Brighton is in urgent need of warehouse space

With new industrial and warehouse development taking pace in towns and locations around the Brighton Conurbation, the City of Brighton is in danger of becoming the poor relation in terms of offering industrial and warehousing jobs, according to SHW.

SHW’s Q1 2023 Industrial Focus shows there is currently just 58,000 sq ft of industrial/warehouse space available in Brighton. This follows a take-up of 75,000 sq ft of space over the whole of 2022. With limited prospect of land being made available for industrial and warehouse development, this is leading to an escalation in rents which, in a number of cases, have doubled over the last few years from £8 to £16 per sq ft.

David Martin, SHW’s Partner and Head of Sussex Coast, says: “As always, there is a very strong demand for industrial space in the City from both existing businesses, as well as companies looking for a foothold in Brighton. The proposed new developments at Panattoni Park Brighton and Panattoni Park Burgess Hill will hopefully ease some of this pressure, particularly for companies who are under pressure to expand and do not wish to move out of the area altogether.”

David explains: “With the emphasis on new housing, industrial and warehouse stock often seems to be overlooked by Local Authorities, but at some stage this precedent does need to be seriously considered to prevent cities like Brighton just becoming a dormitory town for other locations.”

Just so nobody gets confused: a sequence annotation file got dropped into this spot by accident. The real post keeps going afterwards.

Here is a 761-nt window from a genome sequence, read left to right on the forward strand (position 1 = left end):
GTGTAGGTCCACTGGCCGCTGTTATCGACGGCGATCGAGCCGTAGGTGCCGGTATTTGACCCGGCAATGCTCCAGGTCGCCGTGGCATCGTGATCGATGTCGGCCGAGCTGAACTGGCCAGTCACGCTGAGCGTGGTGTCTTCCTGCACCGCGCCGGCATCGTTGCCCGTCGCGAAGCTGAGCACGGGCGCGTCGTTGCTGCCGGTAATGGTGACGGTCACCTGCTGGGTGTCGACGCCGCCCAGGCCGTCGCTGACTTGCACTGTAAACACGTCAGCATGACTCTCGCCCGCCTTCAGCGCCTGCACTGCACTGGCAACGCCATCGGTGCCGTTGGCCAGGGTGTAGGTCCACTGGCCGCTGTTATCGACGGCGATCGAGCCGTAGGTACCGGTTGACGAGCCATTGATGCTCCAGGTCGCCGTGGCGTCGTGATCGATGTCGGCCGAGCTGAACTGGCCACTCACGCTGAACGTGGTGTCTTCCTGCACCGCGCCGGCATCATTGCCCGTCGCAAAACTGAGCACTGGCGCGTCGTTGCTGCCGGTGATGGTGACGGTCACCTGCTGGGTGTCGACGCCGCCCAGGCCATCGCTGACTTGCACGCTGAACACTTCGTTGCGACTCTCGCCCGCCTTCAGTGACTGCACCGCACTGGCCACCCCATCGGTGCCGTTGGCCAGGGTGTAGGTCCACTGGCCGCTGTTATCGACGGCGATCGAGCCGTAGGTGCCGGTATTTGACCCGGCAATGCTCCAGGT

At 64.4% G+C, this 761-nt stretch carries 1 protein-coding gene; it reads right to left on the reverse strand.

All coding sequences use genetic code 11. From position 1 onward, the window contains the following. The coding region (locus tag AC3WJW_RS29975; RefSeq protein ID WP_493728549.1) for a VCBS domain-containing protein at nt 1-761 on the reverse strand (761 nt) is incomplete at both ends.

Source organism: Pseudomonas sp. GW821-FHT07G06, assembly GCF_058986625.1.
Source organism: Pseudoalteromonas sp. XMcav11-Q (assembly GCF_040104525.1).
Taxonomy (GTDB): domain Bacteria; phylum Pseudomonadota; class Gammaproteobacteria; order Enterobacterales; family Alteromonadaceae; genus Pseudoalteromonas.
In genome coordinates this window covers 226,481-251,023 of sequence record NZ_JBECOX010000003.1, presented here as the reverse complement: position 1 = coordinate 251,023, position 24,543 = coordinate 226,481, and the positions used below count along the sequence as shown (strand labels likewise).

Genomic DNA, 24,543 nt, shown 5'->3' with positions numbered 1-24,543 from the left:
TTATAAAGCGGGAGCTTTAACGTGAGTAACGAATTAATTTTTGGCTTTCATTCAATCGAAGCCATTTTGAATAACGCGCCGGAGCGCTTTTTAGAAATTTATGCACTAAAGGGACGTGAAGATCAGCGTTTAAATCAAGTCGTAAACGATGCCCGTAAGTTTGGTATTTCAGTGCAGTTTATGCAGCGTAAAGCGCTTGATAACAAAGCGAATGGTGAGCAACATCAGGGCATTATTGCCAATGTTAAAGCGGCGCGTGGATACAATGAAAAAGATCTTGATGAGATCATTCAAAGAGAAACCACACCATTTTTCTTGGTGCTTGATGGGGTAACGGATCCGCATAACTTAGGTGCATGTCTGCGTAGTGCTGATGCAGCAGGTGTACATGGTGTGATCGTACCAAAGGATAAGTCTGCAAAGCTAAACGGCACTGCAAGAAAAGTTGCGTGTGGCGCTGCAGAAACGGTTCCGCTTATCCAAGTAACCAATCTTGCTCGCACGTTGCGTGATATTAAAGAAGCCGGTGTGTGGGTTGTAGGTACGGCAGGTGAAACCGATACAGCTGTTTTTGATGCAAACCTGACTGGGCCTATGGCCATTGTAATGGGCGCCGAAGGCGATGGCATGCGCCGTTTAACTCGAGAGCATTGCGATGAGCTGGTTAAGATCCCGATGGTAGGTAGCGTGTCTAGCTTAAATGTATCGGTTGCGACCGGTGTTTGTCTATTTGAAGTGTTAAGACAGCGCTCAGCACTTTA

There are many developers keen to secure sites in Brighton, however the last provision of speculative industrial units over 10,000 sq ft was at Home Farm on Lewes Road in the 1980s. There have been smaller unit schemes constructed at Portland Business Park and St Joseph’s Close in Hove, as well as Woodingdean Business Park, but larger, new and modern buildings are in short supply.

David adds: “Charter Land successfully refurbished and subdivided an older building in Brighton – now called Brighton Works – within the last three years. With this scheme now being fully let, there would be scope for a Brighton Works Mark 2. The problem we are seeing is that if ever a suitable building or piece of land ever becomes available, this is normally turned over to either residential development or student housing.

“My suggestion is that where industrial estates or building are knocked down and replaced with new housing, there should be a policy in place whereby new industrial and warehouse sites are allocated to replace the lost estates. These could be on the edge of the City to keep traffic generation to a minimum, but it is a must if we are to ensure the supply of essential industrial space in the City to keep up with the high demand.”